Over the past six months, the Frederick County Division of Animal Control and Pet Adoption Center has implemented teleworking for positions that don’t provide direct animal care or respond to calls for service. Like many other private organizations and County entities, we are using technology that allows us to be just as responsive and productive without in-person interaction. Those of us who have spent part of our week working from home have gotten to revisit the relationship we have with our personal pets and their needs. A volunteer once shared her thoughts regarding the amount of space a dog needs. “They only need two feet — yours.”
Reflecting on that statement brings to mind several of the dogs at the shelter currently available through virtual adoption. Champ was surrendered by his owners and described as playful and energetic. Our staff describes him as having “lots of energy” and being “very vocal.” He is a solid 51 pounds that would do best with a family that can commit to basic manners training and provide him an appropriate outlet for all that energy. He is a Boxer-mix, a breed type that screams “exercise me, please!”
It’s not unusual for dog owners to equate the size of a dog with an assumption of how much space is required to keep the dog happy. However, housing accommodations and requirements often come down to owner preference, not canine need. A well-exercised, well-mannered large dog can be quite content in a smaller living space. Owners just need to understand that a canine companion cannot implement his/her own exercise program and manners training. Also, not all dogs inherently understand their human counterpart’s level of tolerance of certain canine behaviors.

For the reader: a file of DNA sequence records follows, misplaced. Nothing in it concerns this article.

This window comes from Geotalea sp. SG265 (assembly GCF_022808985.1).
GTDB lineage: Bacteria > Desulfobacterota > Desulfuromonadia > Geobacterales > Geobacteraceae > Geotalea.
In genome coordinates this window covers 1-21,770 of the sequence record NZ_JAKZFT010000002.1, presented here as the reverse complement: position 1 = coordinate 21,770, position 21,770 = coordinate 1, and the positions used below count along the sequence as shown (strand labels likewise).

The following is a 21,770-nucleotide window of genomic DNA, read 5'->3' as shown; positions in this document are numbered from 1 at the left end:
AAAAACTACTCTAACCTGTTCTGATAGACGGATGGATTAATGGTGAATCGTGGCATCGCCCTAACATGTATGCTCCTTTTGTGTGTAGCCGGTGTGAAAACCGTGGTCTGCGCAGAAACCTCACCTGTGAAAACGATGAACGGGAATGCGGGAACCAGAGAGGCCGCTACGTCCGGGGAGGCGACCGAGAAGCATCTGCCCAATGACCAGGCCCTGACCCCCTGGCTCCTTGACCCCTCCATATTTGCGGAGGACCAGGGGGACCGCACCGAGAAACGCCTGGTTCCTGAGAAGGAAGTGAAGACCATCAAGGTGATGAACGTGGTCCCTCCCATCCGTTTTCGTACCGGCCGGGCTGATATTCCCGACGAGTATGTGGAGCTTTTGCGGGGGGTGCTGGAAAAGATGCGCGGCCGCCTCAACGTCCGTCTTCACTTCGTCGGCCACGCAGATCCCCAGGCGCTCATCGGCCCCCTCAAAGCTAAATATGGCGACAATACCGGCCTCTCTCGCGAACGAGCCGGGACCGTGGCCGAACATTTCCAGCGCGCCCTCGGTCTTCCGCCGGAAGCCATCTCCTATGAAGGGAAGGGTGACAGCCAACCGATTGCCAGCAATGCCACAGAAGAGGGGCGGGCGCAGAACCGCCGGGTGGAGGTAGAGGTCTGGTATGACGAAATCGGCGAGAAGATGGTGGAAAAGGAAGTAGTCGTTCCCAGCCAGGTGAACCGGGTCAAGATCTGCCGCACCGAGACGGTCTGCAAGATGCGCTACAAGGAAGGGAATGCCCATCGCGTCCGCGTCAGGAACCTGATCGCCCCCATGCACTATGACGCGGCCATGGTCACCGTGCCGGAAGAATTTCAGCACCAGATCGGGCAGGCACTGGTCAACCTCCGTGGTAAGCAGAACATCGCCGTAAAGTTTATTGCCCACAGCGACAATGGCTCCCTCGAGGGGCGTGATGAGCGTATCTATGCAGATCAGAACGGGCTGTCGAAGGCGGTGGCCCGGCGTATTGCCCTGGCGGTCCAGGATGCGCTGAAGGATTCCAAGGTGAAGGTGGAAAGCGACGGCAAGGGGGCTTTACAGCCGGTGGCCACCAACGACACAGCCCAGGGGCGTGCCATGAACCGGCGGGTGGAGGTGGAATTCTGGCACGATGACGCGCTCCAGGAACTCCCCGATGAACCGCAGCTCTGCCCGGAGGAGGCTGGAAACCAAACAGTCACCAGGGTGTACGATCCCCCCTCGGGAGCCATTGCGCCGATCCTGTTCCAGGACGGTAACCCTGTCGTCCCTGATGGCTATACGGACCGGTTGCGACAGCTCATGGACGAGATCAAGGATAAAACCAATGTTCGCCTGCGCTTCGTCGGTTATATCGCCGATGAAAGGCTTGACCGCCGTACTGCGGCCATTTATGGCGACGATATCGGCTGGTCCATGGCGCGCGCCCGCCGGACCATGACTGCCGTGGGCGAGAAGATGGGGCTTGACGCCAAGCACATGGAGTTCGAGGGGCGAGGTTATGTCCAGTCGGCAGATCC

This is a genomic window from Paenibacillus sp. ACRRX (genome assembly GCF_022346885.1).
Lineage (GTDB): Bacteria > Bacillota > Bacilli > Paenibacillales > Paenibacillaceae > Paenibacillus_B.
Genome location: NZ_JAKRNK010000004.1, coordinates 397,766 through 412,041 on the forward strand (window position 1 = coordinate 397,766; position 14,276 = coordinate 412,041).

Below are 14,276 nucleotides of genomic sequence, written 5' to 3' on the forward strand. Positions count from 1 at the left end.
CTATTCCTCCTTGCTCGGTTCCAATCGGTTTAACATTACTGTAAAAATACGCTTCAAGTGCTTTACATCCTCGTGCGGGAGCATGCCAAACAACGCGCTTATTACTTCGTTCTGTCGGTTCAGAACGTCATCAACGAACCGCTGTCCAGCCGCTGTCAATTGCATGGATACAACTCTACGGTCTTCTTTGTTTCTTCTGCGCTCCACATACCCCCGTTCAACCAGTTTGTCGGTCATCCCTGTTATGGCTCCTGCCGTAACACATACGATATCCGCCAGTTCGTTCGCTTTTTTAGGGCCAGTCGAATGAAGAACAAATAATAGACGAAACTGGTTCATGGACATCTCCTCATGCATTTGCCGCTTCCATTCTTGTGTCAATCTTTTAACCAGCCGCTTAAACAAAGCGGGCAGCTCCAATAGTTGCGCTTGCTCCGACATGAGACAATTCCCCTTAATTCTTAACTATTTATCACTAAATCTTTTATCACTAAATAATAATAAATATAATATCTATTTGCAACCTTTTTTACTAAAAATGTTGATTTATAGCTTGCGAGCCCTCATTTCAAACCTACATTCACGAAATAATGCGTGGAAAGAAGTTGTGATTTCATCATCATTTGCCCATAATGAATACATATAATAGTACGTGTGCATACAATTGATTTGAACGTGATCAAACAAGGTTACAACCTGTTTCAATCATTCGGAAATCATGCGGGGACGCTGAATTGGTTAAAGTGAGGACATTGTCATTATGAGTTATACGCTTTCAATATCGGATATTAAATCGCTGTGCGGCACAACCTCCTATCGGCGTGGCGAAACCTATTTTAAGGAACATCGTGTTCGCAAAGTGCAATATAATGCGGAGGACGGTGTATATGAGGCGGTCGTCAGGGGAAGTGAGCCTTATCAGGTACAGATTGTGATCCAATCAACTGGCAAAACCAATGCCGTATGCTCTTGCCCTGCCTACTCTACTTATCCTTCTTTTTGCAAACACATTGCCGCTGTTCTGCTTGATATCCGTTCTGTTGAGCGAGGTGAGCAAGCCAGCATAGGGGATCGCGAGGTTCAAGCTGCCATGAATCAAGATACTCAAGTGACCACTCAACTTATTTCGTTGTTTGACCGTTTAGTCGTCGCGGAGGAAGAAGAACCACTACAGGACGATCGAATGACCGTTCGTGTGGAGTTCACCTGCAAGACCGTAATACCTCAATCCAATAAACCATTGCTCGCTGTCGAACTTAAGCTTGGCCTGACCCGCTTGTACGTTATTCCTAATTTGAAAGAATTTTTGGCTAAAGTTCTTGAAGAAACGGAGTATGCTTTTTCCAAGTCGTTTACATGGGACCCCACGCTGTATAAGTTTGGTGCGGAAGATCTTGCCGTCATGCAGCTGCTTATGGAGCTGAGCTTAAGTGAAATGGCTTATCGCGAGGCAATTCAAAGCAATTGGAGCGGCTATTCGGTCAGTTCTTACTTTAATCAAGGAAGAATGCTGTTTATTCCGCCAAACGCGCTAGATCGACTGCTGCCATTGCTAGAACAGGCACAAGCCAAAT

We ask adopters to be realistic when taking on the responsibility of a new pet. Know that they don’t come with an instruction manual and that not all pets are alike. Even within the same species, each animal is a unique, sentient being with individual qualities. Evaluate honestly what time, effort, and resources you can commit to a pet. While dogs need space to run, exercise, play and explore, they also need companionship, consistency, and commitment. Many times, dogs will have access to a yard, a choice of floors within a home, or a basketful of toys. However, they will often choose to rest at the feet of their caretakers.